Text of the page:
Across disciplines, scholars have employed theories of precarity to help explain the pervasiveness of problems related to labor, migration, biopolitics, global and state governance, economies of war and violence, poverty, environmental degradation, and a host of other pressing issues. Precarous Rhetorics is the first work to bring precarity studies to the field of rhetoric and communication—and to couple it with new materialist frameworks—in order to unearth and analyze the material conditions and structuring logics of inequality.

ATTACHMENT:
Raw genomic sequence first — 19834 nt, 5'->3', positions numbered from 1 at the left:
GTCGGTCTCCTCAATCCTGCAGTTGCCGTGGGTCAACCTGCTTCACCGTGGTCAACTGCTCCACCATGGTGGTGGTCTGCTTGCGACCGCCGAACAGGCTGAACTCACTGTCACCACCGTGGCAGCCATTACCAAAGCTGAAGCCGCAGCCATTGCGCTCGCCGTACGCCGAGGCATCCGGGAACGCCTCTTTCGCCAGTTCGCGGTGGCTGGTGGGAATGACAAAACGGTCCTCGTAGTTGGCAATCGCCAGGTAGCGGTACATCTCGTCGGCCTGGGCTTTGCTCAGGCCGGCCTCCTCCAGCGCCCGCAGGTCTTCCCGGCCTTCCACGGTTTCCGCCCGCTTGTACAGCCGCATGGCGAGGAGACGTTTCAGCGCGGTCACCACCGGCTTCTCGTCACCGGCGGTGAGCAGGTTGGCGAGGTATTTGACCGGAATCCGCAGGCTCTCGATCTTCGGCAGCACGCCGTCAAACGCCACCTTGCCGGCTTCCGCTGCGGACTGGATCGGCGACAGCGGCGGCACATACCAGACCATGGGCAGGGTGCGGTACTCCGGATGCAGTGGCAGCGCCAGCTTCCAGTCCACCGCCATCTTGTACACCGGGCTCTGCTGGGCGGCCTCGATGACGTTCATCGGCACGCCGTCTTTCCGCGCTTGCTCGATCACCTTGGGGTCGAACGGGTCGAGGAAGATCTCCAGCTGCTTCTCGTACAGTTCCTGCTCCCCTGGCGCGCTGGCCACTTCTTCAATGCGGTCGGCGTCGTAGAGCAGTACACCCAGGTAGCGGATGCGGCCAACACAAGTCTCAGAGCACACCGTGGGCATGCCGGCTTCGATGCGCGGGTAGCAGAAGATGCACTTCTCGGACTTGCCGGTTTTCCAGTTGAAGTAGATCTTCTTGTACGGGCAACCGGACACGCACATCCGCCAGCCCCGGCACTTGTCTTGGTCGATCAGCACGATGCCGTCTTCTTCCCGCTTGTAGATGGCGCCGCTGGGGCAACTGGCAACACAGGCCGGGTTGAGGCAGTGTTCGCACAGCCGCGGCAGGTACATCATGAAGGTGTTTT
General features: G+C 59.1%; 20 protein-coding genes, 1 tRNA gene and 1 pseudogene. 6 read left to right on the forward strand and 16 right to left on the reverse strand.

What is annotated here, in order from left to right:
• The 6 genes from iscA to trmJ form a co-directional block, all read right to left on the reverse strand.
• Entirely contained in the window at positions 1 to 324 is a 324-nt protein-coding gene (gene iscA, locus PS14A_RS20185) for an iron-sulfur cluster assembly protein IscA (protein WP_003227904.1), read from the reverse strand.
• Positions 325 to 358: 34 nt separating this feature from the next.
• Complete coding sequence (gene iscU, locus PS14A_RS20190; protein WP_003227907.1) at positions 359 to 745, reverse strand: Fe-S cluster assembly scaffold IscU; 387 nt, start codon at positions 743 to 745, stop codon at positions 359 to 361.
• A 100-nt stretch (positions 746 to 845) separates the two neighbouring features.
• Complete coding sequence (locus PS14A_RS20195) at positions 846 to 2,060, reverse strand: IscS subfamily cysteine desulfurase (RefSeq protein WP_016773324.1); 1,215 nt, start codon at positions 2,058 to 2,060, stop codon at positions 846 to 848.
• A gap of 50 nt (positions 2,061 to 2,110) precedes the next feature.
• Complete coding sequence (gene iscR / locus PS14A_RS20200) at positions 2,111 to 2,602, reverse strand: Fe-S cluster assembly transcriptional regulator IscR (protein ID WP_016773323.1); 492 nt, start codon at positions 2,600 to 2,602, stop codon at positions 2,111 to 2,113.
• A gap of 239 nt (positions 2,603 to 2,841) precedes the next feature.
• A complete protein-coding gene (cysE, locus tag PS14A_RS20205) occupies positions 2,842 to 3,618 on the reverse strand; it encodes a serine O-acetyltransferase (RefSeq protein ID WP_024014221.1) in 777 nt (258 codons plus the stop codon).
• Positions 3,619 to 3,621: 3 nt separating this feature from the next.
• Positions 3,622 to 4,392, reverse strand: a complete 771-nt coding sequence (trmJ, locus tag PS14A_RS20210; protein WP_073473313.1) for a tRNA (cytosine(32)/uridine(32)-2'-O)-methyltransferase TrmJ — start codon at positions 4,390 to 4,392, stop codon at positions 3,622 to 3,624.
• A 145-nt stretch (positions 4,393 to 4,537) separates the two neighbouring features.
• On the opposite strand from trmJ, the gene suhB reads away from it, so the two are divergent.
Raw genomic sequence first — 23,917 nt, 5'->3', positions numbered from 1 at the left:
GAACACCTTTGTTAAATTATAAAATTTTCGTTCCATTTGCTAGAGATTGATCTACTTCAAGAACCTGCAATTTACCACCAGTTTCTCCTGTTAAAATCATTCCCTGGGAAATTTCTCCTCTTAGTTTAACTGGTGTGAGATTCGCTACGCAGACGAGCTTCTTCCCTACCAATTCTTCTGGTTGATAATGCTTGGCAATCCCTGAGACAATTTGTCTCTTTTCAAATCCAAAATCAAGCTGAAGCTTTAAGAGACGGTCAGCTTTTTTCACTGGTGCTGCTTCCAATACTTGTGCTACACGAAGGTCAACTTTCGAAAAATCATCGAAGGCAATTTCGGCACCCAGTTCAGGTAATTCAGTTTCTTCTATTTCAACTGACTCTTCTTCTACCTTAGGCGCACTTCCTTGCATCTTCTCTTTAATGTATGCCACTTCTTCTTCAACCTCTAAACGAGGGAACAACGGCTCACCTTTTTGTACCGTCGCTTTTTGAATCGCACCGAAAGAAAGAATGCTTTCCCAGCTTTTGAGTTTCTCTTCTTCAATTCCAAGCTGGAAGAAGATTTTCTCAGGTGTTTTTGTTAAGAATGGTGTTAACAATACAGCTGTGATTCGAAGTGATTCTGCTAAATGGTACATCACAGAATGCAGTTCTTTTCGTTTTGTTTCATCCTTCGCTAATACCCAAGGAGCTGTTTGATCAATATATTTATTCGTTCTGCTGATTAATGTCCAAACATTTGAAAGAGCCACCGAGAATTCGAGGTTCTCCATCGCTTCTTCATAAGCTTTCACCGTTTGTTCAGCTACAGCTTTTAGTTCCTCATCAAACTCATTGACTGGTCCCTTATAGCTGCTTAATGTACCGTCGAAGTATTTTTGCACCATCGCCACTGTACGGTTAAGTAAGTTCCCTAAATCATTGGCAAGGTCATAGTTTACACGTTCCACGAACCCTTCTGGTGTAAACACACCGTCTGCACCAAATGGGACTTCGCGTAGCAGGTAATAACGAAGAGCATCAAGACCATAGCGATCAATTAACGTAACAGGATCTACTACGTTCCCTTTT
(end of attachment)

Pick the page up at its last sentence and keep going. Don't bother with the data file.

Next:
This collection features cross-disciplinary contributions from leading scholars, including the editors of the volume as well as James J. Brown Jr., Gale Coskan-Johnson, Ronald Greene, Lavinia Hirsu, Arabella Lyon, Louis Maraj, Sara McKinnon, Alexandra Schultheis Moore, Kimberlee Pérez, Margaret Price, Amy Shuman, Kristin Swenson, Becca Tarsa, and Belinda Walzer. Chapters emphasize a materialist-rhetorical approach while also drawing on feminist studies, women of color feminisms, affect studies, critical disability studies, critical race and ethnic studies, medical humanities, sexuality studies, queer migration studies, and human rights and humanitarian studies. While theoretically rich, this volume intentionally features chapters that explore precarious rhetorics as they operate in practice—whether in borderlands, politics, public policy, or the quotidian spaces of human activity, such as school, work, social media, and medicine.